The short answer is YES! (Debt Collection Running To Court) – The collection of debt does not necessarily mean that you have to go all the way to Court, and more importantly, there is more to debt collection than only collecting the debt when it is outstanding.
Let us start with methods of collecting other than by issuing summons.
It is possible to attempt collection by means of soft collection only. Soft collection is a broad term used to describe the non-litigious processes used to collect debt. The methods used are usually limited to sending a letter of demand and negotiating with the debtor to make payment, whether it be in full or in instalments. At this stage, if the debtor is not at all inclined to make payment, for any given reason, the creditor may elect to issue a summons for the recovery of the debt. In our experience, many debtors need only the demand of an attorney to urge them to make payment of an outstanding account.
When the soft collection process does not work, it usually is due to one of the following reasons,
- Your debtor has a genuine complaint regarding the goods or services received
- They do not have the funds to make payment.
If the debtor has a complaint, this is usually a matter best deliberated by Court. This means that a summons must be issued, and the Court must decide whether the money is indeed owing to the creditor. If the debtor however has no money, the options within the soft collection phase are to either allow payment in instalments or to write the debt off. Should instalments be offered, our advice will always be to accept such offer, as the failure to accept many times lead to no payment being received at all. The benefits of attending to outstanding debts in the above manner is that it is both time and cost effective.
How does one prevent even getting to the point of collection of bad debt?
This may very well be the future of debt collection. One needs to start rethinking the strategies used to date, especially in light of the long duration and costs associated with collecting debt in the conventional sense. It is however necessary to put some thought, time and money into ensuring that the internal operations of your company are in line to prevent a bad debtor situation.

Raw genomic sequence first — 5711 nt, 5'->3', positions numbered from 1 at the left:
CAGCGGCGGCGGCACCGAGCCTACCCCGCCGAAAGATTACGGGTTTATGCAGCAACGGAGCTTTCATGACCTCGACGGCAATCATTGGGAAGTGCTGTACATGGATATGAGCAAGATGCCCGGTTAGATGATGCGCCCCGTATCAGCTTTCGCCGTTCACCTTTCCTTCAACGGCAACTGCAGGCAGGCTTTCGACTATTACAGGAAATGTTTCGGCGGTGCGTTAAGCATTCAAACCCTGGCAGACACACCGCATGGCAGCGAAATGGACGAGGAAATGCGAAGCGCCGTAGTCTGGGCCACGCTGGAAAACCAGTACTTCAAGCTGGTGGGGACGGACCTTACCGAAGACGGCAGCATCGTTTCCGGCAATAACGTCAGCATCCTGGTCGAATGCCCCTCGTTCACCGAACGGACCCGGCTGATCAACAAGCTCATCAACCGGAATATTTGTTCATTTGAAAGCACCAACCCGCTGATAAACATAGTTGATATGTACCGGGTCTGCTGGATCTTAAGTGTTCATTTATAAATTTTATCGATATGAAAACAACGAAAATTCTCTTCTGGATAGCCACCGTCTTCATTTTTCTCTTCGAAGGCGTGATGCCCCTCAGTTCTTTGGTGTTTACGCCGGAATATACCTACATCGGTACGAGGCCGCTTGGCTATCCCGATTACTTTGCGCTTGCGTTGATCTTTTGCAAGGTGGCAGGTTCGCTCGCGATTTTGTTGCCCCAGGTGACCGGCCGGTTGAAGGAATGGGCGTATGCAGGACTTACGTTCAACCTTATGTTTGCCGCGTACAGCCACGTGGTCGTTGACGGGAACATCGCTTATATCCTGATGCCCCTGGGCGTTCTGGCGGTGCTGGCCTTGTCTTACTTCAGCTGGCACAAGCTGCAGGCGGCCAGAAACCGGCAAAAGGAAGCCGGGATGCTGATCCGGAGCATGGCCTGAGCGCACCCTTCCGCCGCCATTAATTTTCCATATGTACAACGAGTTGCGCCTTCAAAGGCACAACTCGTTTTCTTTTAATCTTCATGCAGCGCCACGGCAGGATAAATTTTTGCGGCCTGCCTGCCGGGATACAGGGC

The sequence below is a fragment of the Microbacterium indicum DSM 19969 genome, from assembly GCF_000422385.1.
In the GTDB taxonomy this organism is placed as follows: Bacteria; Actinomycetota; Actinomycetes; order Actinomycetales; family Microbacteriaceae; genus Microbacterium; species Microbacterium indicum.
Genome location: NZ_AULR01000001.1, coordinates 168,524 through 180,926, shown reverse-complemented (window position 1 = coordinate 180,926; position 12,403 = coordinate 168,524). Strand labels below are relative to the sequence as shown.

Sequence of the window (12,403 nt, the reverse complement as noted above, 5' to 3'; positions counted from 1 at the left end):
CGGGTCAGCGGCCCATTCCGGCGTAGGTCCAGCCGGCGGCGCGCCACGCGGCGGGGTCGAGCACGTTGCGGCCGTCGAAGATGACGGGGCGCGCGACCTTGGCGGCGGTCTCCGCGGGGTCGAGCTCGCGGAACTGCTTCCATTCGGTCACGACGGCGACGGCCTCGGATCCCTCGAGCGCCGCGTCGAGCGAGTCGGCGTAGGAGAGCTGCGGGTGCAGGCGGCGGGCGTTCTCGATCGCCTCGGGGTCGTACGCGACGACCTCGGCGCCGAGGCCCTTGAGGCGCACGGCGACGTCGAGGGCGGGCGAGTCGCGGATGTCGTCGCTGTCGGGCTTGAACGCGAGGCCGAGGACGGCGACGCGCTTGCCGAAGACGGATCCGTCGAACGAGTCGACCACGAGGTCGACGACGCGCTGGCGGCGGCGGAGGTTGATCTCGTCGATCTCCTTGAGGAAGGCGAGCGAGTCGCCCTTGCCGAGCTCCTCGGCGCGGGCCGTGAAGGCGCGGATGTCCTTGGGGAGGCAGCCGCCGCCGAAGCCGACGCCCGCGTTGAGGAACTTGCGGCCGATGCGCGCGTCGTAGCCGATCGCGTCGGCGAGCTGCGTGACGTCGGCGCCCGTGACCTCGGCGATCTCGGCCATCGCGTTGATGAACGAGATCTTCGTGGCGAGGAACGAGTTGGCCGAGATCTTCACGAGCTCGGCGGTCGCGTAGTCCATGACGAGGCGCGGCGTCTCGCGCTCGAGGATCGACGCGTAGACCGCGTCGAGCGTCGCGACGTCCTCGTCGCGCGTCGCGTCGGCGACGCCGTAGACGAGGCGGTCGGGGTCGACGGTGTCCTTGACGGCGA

There are various methods of minimizing the risk of accounts remaining unpaid, these can be divided into four broad categories,
- Debtor management.
1. Contracts: Contracts are the foundation of the relationship between you and your client. If your paperwork is in place and in order, you are already minimizing the chance of a debtor not making payment in the ordinary course. It is necessary to formalize the relationship in order that both parties understand exactly what is expected of them and when. When it is unclear to the client what he is purchasing and the item delivered differs from expectation, it follows that such client would not be forthcoming with payment. This is a simple example of how a thorough contract could prevent misunderstanding and ultimately a dispute.
It is therefore of utmost importance to ensure that your contract is well drafted by a legal professional and reviewed at least bi-annually or upon major changes to your business model or product.
2. Training: Equally as important as the contract, is ensuring that the employees using that contract in their day to day dealings know exactly what each and every clause therein means. This seems obvious, but sales representatives are not legally trained, nor do they normally know the importance or impact of each clause. Emphasis should be placed on ensuring that each new sales representative is trained on the content of the contract to ensure that the signing on of new clients are done without fault.
3. Vetting: Vetting in broad terms means investigating the new client that was signed up to ensure that the client is who they say on the contract and information, such as trading status, is confirmed. A vetting checklist should be available to whomever is responsible for vetting to ensure that the process is run time effectively and consistently each time. This is a critical step in ensuring that the new client signed up, is not likely to default on payment. If at this stage, steps are skipped, or the stage is neglected in entirety, the debtor is far more likely to become a bad debtor and a problem at a later stage. It is therefore imperative that vetting is done and done in accordance with a well-established procedure.
4. Debtor Management: Debtor management is likely the most important function to ensure that debtors keep to payment terms and debts do not become overdue. This procedure should be drafted and established in order that the employee responsible for attending to the work knows exactly what must be done and when. This process will include details such as dates on which invoicing is done, dates of follow-up, manner of follow-up, reaction to non-payment and the like. The accounting professional would usually usurp the role of debtor clerk, however there should be specific training for this individual before adding the duties to ensure that it is correctly and efficiently completed. If your debtor clerk is 100% effective, your bad debt should be minimized to a very large extent.
If you would like more information on the above manners in which to manage bad debt or would like to discuss the products and services that our offices offer in this regard, please feel free to schedule a consultation or request more information electronically.